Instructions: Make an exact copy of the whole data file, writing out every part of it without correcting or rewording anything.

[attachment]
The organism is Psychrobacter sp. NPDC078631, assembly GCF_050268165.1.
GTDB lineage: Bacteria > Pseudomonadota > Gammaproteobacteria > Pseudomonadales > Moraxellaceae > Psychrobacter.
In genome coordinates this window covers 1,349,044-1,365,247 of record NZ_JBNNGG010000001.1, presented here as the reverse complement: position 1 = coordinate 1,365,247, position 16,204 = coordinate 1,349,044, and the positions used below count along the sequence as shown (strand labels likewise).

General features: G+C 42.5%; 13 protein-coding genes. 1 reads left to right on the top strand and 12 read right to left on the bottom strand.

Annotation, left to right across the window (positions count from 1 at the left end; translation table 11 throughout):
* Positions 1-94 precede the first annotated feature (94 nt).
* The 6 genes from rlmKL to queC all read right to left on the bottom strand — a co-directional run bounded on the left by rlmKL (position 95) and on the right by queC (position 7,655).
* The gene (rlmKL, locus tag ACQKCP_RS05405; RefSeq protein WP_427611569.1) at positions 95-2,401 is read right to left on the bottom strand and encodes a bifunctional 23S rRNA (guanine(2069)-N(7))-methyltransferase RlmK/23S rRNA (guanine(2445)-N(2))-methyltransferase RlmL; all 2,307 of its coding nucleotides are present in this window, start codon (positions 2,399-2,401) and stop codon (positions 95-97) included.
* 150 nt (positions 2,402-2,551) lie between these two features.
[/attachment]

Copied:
The organism is Psychrobacter sp. NPDC078631, assembly GCF_050268165.1.
GTDB lineage: Bacteria > Pseudomonadota > Gammaproteobacteria > Pseudomonadales > Moraxellaceae > Psychrobacter.
In genome coordinates this window covers 1,349,044-1,365,247 of record NZ_JBNNGG010000001.1, presented here as the reverse complement: position 1 = coordinate 1,365,247, position 16,204 = coordinate 1,349,044, and the positions used below count along the sequence as shown (strand labels likewise).

General features: G+C 42.5%; 13 protein-coding genes. 1 reads left to right on the top strand and 12 read right to left on the bottom strand.

Annotation, left to right across the window (positions count from 1 at the left end; translation table 11 throughout):
* Positions 1-94 precede the first annotated feature (94 nt).
* The 6 genes from rlmKL to queC all read right to left on the bottom strand — a co-directional run bounded on the left by rlmKL (position 95) and on the right by queC (position 7,655).
* The gene (rlmKL, locus tag ACQKCP_RS05405; RefSeq protein WP_427611569.1) at positions 95-2,401 is read right to left on the bottom strand and encodes a bifunctional 23S rRNA (guanine(2069)-N(7))-methyltransferase RlmK/23S rRNA (guanine(2445)-N(2))-methyltransferase RlmL; all 2,307 of its coding nucleotides are present in this window, start codon (positions 2,399-2,401) and stop codon (positions 95-97) included.
* 150 nt (positions 2,402-2,551) lie between these two features.